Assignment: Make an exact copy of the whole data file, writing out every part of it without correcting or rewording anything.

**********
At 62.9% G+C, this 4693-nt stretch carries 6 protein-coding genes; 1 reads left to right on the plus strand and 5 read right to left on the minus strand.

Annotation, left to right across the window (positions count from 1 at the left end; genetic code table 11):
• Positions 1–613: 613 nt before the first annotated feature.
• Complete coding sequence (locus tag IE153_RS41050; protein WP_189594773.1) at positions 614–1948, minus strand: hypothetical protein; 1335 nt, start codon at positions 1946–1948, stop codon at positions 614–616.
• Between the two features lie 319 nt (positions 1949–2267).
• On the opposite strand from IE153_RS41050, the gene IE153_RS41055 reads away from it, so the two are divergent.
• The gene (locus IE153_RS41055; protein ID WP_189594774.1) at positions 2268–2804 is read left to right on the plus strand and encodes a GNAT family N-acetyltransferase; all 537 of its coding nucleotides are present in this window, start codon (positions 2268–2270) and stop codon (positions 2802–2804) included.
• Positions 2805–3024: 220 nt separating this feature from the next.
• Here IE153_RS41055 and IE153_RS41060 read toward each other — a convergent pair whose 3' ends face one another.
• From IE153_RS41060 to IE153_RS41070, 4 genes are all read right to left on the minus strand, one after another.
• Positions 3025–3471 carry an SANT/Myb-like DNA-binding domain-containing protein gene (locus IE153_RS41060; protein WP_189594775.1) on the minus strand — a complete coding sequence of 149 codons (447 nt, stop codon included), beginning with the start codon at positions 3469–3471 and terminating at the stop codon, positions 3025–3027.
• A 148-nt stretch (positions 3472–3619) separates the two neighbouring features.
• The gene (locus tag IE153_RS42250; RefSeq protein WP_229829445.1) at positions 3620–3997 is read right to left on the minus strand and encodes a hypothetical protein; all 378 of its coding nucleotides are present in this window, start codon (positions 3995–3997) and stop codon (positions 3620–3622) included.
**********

At 62.9% G+C, this 4693-nt stretch carries 6 protein-coding genes; 1 reads left to right on the plus strand and 5 read right to left on the minus strand.

Annotation, left to right across the window (positions count from 1 at the left end; genetic code table 11):
• Positions 1–613: 613 nt before the first annotated feature.
• Complete coding sequence (locus tag IE153_RS41050; protein WP_189594773.1) at positions 614–1948, minus strand: hypothetical protein; 1335 nt, start codon at positions 1946–1948, stop codon at positions 614–616.
• Between the two features lie 319 nt (positions 1949–2267).
• On the opposite strand from IE153_RS41050, the gene IE153_RS41055 reads away from it, so the two are divergent.
• The gene (locus IE153_RS41055; protein ID WP_189594774.1) at positions 2268–2804 is read left to right on the plus strand and encodes a GNAT family N-acetyltransferase; all 537 of its coding nucleotides are present in this window, start codon (positions 2268–2270) and stop codon (positions 2802–2804) included.
• Positions 2805–3024: 220 nt separating this feature from the next.
• Here IE153_RS41055 and IE153_RS41060 read toward each other — a convergent pair whose 3' ends face one another.
• From IE153_RS41060 to IE153_RS41070, 4 genes are all read right to left on the minus strand, one after another.
• Positions 3025–3471 carry an SANT/Myb-like DNA-binding domain-containing protein gene (locus IE153_RS41060; protein WP_189594775.1) on the minus strand — a complete coding sequence of 149 codons (447 nt, stop codon included), beginning with the start codon at positions 3469–3471 and terminating at the stop codon, positions 3025–3027.
• A 148-nt stretch (positions 3472–3619) separates the two neighbouring features.
• The gene (locus tag IE153_RS42250; RefSeq protein WP_229829445.1) at positions 3620–3997 is read right to left on the minus strand and encodes a hypothetical protein; all 378 of its coding nucleotides are present in this window, start codon (positions 3995–3997) and stop codon (positions 3620–3622) included.